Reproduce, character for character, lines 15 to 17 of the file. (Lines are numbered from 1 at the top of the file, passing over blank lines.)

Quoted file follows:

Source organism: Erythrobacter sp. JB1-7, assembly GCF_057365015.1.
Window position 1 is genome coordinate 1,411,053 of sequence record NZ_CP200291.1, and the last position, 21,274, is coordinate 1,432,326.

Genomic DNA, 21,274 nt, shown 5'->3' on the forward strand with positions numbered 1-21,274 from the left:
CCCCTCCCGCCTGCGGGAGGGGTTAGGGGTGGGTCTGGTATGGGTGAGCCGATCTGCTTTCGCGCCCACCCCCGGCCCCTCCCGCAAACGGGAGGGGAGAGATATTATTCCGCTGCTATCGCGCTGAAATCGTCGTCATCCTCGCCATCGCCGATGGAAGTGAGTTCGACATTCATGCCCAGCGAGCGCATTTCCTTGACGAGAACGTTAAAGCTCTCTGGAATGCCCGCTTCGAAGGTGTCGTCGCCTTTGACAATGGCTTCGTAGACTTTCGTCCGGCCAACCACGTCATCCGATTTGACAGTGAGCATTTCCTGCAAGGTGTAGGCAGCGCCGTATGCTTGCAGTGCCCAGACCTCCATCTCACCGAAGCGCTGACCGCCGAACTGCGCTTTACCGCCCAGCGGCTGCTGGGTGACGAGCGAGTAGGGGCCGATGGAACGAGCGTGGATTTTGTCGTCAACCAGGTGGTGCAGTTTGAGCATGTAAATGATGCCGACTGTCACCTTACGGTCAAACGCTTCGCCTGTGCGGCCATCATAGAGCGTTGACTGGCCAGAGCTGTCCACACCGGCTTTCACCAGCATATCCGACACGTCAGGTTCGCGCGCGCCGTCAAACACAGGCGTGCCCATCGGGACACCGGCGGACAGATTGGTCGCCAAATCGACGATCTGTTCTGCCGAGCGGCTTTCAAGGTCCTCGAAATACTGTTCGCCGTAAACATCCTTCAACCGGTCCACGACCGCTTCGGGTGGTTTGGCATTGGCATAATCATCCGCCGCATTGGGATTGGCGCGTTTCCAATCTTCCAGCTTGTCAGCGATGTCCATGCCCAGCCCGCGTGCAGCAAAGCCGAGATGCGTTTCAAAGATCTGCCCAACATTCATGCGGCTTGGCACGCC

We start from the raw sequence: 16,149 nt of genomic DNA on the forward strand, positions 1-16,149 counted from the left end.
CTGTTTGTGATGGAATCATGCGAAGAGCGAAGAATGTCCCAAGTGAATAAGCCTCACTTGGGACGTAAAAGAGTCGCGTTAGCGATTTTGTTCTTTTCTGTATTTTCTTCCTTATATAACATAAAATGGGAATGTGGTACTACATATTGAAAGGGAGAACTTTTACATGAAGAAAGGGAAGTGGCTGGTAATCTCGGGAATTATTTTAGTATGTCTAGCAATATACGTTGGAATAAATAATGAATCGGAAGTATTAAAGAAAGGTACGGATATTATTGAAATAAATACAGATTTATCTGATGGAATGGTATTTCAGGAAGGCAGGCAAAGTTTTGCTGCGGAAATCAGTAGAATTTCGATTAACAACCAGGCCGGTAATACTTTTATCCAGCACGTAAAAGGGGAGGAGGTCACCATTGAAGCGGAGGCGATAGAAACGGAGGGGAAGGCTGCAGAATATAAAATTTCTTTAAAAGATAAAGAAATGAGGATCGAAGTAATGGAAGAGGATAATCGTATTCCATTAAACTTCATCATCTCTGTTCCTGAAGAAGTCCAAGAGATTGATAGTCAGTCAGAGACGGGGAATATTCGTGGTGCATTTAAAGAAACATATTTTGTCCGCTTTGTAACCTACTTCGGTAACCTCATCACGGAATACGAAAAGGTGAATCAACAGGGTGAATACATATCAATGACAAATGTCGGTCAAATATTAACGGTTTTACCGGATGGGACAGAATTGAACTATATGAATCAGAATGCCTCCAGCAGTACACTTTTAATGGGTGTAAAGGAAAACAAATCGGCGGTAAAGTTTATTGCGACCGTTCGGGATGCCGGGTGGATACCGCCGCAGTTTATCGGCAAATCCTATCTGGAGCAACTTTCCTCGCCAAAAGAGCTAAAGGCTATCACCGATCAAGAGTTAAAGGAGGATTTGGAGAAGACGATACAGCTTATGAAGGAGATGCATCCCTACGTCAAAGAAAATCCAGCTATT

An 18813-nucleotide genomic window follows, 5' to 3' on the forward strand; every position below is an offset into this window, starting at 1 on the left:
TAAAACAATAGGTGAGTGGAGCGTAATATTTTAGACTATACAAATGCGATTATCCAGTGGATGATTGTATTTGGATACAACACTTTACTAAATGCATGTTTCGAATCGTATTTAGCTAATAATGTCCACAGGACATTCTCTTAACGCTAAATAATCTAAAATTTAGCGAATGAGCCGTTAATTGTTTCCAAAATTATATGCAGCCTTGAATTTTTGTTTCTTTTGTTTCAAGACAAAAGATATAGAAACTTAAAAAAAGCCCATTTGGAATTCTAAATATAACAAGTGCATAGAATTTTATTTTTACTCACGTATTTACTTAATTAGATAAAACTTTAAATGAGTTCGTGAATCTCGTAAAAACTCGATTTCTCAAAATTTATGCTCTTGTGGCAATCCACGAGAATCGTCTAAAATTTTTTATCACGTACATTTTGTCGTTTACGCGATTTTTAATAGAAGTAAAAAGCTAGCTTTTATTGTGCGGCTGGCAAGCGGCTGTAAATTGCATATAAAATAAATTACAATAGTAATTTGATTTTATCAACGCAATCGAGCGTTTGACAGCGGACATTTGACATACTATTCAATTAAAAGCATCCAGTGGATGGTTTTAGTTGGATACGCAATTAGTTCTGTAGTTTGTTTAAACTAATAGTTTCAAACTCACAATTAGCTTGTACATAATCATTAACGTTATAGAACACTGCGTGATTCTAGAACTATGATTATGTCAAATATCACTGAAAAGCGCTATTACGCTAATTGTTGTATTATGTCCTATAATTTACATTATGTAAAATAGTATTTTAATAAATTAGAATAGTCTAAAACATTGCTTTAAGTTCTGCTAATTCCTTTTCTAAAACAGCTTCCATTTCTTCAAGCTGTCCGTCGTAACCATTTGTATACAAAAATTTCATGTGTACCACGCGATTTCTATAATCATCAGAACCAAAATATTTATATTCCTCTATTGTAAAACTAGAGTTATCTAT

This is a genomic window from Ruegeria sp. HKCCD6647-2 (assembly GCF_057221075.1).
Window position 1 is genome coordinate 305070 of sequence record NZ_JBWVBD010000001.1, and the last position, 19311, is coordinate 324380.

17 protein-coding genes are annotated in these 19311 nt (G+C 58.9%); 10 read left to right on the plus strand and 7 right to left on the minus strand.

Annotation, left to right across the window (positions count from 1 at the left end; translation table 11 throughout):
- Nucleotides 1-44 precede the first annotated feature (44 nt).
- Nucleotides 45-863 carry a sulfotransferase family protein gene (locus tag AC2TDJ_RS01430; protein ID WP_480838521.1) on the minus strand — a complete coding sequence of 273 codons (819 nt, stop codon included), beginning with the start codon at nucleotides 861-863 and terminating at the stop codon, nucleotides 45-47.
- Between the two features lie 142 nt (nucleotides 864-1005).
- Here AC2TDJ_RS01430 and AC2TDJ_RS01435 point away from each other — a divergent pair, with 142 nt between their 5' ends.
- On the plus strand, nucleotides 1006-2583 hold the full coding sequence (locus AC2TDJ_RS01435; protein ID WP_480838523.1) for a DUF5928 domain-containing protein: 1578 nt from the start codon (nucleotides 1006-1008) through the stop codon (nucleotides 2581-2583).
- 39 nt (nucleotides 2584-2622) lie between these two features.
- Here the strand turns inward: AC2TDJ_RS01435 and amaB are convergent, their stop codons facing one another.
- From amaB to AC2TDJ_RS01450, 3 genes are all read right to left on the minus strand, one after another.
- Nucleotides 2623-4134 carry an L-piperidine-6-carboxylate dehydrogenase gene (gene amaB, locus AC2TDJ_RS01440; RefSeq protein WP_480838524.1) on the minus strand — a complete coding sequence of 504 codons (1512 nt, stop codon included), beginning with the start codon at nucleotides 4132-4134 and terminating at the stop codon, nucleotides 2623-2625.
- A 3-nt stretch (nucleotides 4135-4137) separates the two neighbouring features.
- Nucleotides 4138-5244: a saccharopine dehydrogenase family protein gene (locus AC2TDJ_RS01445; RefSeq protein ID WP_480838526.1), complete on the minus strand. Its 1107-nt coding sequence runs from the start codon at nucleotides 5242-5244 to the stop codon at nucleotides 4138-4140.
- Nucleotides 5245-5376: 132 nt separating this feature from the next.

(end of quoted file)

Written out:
- Between the two features lie 142 nt (nucleotides 864-1005).
- Here AC2TDJ_RS01430 and AC2TDJ_RS01435 point away from each other — a divergent pair, with 142 nt between their 5' ends.
- On the plus strand, nucleotides 1006-2583 hold the full coding sequence (locus AC2TDJ_RS01435; protein ID WP_480838523.1) for a DUF5928 domain-containing protein: 1578 nt from the start codon (nucleotides 1006-1008) through the stop codon (nucleotides 2581-2583).